15 September 2020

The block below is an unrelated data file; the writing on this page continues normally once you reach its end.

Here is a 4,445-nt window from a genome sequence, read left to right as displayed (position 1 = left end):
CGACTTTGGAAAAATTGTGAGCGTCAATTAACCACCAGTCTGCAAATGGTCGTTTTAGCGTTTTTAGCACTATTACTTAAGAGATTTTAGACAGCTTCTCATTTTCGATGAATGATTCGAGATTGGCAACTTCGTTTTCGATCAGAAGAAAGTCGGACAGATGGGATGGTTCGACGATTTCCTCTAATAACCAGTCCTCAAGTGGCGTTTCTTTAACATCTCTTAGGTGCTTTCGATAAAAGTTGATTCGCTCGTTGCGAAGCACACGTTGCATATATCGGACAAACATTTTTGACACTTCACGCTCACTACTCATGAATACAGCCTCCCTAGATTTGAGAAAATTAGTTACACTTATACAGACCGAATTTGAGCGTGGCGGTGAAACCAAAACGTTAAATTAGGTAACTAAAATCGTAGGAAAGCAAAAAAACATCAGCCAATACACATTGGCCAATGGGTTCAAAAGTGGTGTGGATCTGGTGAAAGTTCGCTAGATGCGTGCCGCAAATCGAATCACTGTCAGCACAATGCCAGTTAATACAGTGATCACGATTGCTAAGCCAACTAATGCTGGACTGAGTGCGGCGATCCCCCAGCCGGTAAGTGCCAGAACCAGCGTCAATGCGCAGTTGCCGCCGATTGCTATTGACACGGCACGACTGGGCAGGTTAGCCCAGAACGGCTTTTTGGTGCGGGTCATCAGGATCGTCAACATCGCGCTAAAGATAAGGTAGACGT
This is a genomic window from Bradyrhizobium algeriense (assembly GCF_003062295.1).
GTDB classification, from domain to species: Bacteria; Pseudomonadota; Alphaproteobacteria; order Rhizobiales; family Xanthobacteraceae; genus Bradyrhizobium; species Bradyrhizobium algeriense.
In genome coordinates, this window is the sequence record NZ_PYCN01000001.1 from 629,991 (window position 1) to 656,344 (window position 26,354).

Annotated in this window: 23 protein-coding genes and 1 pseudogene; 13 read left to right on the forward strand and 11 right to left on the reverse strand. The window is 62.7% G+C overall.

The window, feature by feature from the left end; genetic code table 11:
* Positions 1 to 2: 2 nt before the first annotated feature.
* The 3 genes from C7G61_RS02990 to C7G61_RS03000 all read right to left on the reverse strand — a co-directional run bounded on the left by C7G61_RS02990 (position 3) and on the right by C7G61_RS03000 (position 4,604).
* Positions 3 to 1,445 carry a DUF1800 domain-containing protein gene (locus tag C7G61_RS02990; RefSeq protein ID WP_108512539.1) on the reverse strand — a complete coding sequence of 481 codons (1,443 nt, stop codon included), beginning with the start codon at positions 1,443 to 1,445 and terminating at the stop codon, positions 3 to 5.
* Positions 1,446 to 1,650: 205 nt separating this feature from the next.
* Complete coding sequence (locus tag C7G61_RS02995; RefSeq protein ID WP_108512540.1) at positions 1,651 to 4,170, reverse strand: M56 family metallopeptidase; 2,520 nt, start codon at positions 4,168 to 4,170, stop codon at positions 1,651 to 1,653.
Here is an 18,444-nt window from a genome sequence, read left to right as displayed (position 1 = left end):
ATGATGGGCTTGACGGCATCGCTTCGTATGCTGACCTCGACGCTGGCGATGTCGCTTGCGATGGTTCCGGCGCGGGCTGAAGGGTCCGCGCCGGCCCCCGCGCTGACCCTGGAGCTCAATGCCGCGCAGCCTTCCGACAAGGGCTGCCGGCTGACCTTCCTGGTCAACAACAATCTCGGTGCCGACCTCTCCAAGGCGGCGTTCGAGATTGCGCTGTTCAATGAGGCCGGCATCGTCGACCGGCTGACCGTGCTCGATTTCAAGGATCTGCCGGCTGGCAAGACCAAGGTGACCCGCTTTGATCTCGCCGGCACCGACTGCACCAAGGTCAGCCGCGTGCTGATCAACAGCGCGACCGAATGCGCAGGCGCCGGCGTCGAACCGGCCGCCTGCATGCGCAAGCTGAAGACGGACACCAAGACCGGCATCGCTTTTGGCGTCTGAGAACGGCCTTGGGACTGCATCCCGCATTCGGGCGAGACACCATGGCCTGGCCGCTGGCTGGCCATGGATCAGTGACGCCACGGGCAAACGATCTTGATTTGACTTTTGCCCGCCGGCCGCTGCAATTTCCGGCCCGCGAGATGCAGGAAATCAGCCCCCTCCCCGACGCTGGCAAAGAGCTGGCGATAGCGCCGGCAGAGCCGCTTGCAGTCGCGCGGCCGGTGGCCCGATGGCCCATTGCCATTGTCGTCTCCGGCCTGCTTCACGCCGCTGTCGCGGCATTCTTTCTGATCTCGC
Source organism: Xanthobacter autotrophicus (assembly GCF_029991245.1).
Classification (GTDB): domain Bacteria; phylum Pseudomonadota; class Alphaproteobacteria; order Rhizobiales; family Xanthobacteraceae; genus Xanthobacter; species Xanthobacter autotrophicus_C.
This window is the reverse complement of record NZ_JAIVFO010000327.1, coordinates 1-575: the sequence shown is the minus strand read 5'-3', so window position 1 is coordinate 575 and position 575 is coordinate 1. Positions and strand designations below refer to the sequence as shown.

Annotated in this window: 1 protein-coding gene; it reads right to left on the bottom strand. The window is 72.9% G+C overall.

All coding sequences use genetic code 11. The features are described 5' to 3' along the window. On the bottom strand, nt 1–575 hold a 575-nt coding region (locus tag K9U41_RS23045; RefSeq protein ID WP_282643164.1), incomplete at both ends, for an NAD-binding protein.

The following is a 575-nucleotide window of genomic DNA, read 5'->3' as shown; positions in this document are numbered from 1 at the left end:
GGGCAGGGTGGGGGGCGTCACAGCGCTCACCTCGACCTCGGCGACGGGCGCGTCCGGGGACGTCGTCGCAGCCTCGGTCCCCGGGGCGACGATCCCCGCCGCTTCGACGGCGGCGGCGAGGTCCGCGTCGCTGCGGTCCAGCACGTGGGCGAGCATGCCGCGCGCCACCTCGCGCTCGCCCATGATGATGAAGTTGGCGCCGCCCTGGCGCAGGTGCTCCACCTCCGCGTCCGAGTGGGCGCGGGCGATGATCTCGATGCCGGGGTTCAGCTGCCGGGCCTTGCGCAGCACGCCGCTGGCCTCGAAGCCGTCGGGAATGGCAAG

One of the most valuable initiatives on massive availability of biodiversity data is the Global Biodiversity Information Facility, which is creating new opportunities to develop and test macroecological knowledge. However, the potential uses of these data are limited by the gaps and biases associated to large-scale distributional databases (the so-called Wallacean shortfall). Describing and quantifying these limitations are essential to improve knowledge on biodiversity, especially in poorly-studied groups, such as mosses. Here we assess the coverage of the publicly-available distributional information on Iberian mosses, defining its eventual biases and gaps. For this purpose, we compiled IberBryo v1.0, a database that comprises 82,582 records after processing and checking the geospatial and taxonomical information. Our results show the limitations of data and metadata of the publicly-available information. Particularly, ca. 42% of the records lacked collecting date information, which limits data usefulness for time coverage analyses and enlarges the existing knowledge gaps. Then we evaluated the overall coverage of several aspects of the spatial, temporal and environmental variability of the Iberian Peninsula. Through this assessment, we demonstrate that the publicly-available information on Iberian mosses presents significant biases. Inventory completeness is strongly conditioned by the recorders' survey bias, particularly in northern Portugal and eastern Spain and the spatial pattern of surveys is also biased towards mountains. Besides, the temporal pattern of survey effort intensifies from 1970 onwards, encompassing a progressive increase in the geographic coverage of the Iberian Peninsula. Although we just found 5% of well-surveyed cells of 30’ of resolution over the 1970-2018 period, they cover about a fifth of the main climatic gradients of the Iberian Peninsula, which provides a fair – though limited – coverage. Yet, the well-surveyed cells are biased towards anthropised areas and some of them are located in areas under intense land-use changes, mainly due to the wood-fires of the last decade. Despite the overall increase, we found a noticeable gap of information in the south-west of Iberia, the Ebro river basin and the inner plateaus. All these gaps and biases call for a careful use of the available distributional data of Iberian mosses for biogeographical and ecological modelling analysis. Further, our results highlight the necessity of incorporating several good practices to increase the coverage of high-quality information. These good practices include digitalisation of specimens and metadata information, improvement on the protocols to get accurate data and metadata or revisions of the vouchers and recorders' field notebooks. These procedures are essential to improve the quality and coverage of the data. Finally, we also encourage Iberian bryologists to establish a series of re-surveys of classical localities that would allow updating the information on the group, as well as to design their future surveys considering the most important information gaps on IberBryo.